waste land.
In this sense he is great.
Influences on American Literature
• Fitzgerald shows himself to be the
leader and poet laureate of the Jazz
Age who wrote the novels of the Jazz
age and was regarded as one of the
best American writers of the 20th century.
• 1. Fitzgerald showed more interests in people’s
dreams and failures than their characteristics,
more interests in subject matter than in structure.
• He excelled himself in creating strikingly literary
metaphors by using simple, vivid, graceful,
precise, and polished writing style.
• His calculate use of colors in his stories makes
them appealingly symbolic.
• His ability with language, his knowledge of his
subject, and the distinct flavor of his writing
place him high among the writers of the first third
of the twentieth century.
• 2. Fitzgerald is the interpreter of rebellious
• His heroes are the wealthy, intelligent,
hopeful but hopelessly inadequate young
American males whose potential seems
great but remains unfulfilled.
• His heroines are the counterparts of these
men: hard, glamorous, shallow young
flappers who sacrifice much for social
• 3. Perhaps Fitzgerald’s greatest value
to modern literature lies in his ability to
represent with sharpness and clarity
the idiom and manner of his day.
• All his stories are about morality,
industry, and maturity, and can be
regarded as moral fables, which are
full of pathos, with bright individuals
against bright backdrops.
Ernest Hemingway (1899-1961)
Winner of 1954 Nobel Prize in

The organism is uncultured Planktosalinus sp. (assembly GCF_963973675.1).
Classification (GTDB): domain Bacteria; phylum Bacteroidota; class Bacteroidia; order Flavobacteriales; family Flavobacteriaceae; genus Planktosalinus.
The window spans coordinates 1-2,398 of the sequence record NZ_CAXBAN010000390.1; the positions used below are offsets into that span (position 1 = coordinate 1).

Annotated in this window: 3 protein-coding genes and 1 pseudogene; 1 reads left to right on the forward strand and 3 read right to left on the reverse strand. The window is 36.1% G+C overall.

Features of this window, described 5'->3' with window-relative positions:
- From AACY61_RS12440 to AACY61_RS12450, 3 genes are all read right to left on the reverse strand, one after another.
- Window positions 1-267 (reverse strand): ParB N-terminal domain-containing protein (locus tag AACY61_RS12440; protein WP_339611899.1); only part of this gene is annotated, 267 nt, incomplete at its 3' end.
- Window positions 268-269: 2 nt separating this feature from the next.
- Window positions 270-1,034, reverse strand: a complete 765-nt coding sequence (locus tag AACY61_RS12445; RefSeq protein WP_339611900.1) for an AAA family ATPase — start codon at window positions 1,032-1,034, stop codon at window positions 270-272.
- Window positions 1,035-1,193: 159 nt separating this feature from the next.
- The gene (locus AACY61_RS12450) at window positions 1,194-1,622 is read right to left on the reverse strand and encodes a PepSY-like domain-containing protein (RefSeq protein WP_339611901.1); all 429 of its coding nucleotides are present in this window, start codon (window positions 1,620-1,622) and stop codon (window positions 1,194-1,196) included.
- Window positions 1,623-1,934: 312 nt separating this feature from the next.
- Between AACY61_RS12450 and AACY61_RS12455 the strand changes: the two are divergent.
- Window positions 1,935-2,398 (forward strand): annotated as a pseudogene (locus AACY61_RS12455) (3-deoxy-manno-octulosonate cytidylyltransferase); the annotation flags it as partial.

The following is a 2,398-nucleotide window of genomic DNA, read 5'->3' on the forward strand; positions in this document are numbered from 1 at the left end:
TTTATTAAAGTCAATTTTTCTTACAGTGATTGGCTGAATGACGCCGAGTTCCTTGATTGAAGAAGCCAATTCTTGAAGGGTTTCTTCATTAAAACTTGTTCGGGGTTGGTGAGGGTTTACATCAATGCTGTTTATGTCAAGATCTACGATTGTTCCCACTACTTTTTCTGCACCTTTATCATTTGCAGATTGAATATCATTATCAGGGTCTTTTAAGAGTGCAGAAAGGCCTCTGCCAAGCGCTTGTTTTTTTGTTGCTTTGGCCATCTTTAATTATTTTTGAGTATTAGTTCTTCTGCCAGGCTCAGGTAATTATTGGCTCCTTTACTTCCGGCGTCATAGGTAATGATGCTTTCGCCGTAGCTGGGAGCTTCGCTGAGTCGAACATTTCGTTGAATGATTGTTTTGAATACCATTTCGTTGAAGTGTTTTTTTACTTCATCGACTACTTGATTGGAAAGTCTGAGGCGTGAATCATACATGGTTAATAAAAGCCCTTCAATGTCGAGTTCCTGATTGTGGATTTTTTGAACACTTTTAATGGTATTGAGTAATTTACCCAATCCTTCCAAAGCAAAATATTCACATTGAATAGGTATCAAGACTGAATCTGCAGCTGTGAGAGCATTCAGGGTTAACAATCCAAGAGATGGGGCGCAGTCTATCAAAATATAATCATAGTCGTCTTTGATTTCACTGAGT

“for his mastery of the art of narrative,
most recently demonstrated in The Old
Man and the Sea, and for the influence
that he has exerted on contemporary
• born in a small town called Oak
Park in Illinois near Chicago
• father: a successful physician,
middle class, love fishing and
hunting; mother: music teacher
• a happy childhood; a lover of
brutal sports, such as boxing and
football in middle school
• Though his father hoped him to be
a physician, Hemingway refused
to enter university. He chose to be
a reporter.
Birthplace in Oak Park, Illinois
• During WWI, he wanted to join the army but
was refused because of his poor eyesight.
• Then Hemingway came to Italy to work as an
ambulance driver. He was seriously
wounded in the battlefield. The nightmarish
war experience changed his life.
• After the war, he still worked as a reporter.
He was sent to Paris and knew Pound,
Gertrude Stein, Sherwood Anderson and
some other famous writers who encouraged
him to write.
• He also worked as a war reporter in the